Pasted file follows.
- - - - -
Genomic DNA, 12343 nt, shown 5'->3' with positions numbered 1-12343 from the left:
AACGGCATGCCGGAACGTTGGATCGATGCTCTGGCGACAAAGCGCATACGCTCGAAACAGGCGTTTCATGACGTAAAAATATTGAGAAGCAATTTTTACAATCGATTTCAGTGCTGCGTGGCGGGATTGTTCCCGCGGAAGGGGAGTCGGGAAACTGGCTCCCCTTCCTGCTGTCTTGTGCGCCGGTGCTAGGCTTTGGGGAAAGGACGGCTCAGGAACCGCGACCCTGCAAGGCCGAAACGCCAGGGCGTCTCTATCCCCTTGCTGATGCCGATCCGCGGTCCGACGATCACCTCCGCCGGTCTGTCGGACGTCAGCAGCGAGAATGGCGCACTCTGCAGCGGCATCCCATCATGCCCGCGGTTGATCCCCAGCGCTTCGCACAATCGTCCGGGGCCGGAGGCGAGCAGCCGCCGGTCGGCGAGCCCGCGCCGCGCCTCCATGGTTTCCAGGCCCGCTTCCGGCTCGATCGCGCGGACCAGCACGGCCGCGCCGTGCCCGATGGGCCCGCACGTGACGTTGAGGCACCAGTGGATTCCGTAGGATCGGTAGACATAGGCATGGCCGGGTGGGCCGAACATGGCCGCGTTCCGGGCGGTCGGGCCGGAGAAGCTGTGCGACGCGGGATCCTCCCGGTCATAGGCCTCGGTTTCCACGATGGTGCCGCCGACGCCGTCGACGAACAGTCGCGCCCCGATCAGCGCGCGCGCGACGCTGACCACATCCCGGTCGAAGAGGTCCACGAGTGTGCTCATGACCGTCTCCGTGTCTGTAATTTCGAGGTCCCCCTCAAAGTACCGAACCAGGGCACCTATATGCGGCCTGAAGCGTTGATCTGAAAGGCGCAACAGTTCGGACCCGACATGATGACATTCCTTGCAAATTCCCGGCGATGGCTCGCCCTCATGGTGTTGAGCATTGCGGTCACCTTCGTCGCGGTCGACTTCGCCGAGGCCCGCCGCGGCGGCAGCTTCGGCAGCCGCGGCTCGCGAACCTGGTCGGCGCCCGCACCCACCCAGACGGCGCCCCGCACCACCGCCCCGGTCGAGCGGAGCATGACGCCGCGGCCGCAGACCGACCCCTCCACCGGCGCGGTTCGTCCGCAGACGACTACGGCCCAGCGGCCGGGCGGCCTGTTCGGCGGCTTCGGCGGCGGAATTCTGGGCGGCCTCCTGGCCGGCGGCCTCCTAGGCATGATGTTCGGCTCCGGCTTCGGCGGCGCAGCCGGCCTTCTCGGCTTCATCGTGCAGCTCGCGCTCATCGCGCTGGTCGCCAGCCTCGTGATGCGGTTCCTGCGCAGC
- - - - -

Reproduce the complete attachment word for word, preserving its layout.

Genomic DNA, 12343 nt, shown 5'->3' with positions numbered 1-12343 from the left:
AACGGCATGCCGGAACGTTGGATCGATGCTCTGGCGACAAAGCGCATACGCTCGAAACAGGCGTTTCATGACGTAAAAATATTGAGAAGCAATTTTTACAATCGATTTCAGTGCTGCGTGGCGGGATTGTTCCCGCGGAAGGGGAGTCGGGAAACTGGCTCCCCTTCCTGCTGTCTTGTGCGCCGGTGCTAGGCTTTGGGGAAAGGACGGCTCAGGAACCGCGACCCTGCAAGGCCGAAACGCCAGGGCGTCTCTATCCCCTTGCTGATGCCGATCCGCGGTCCGACGATCACCTCCGCCGGTCTGTCGGACGTCAGCAGCGAGAATGGCGCACTCTGCAGCGGCATCCCATCATGCCCGCGGTTGATCCCCAGCGCTTCGCACAATCGTCCGGGGCCGGAGGCGAGCAGCCGCCGGTCGGCGAGCCCGCGCCGCGCCTCCATGGTTTCCAGGCCCGCTTCCGGCTCGATCGCGCGGACCAGCACGGCCGCGCCGTGCCCGATGGGCCCGCACGTGACGTTGAGGCACCAGTGGATTCCGTAGGATCGGTAGACATAGGCATGGCCGGGTGGGCCGAACATGGCCGCGTTCCGGGCGGTCGGGCCGGAGAAGCTGTGCGACGCGGGATCCTCCCGGTCATAGGCCTCGGTTTCCACGATGGTGCCGCCGACGCCGTCGACGAACAGTCGCGCCCCGATCAGCGCGCGCGCGACGCTGACCACATCCCGGTCGAAGAGGTCCACGAGTGTGCTCATGACCGTCTCCGTGTCTGTAATTTCGAGGTCCCCCTCAAAGTACCGAACCAGGGCACCTATATGCGGCCTGAAGCGTTGATCTGAAAGGCGCAACAGTTCGGACCCGACATGATGACATTCCTTGCAAATTCCCGGCGATGGCTCGCCCTCATGGTGTTGAGCATTGCGGTCACCTTCGTCGCGGTCGACTTCGCCGAGGCCCGCCGCGGCGGCAGCTTCGGCAGCCGCGGCTCGCGAACCTGGTCGGCGCCCGCACCCACCCAGACGGCGCCCCGCACCACCGCCCCGGTCGAGCGGAGCATGACGCCGCGGCCGCAGACCGACCCCTCCACCGGCGCGGTTCGTCCGCAGACGACTACGGCCCAGCGGCCGGGCGGCCTGTTCGGCGGCTTCGGCGGCGGAATTCTGGGCGGCCTCCTGGCCGGCGGCCTCCTAGGCATGATGTTCGGCTCCGGCTTCGGCGGCGCAGCCGGCCTTCTCGGCTTCATCGTGCAGCTCGCGCTCATCGCGCTGGTCGCCAGCCTCGTGATGCGGTTCCTGCGCAGC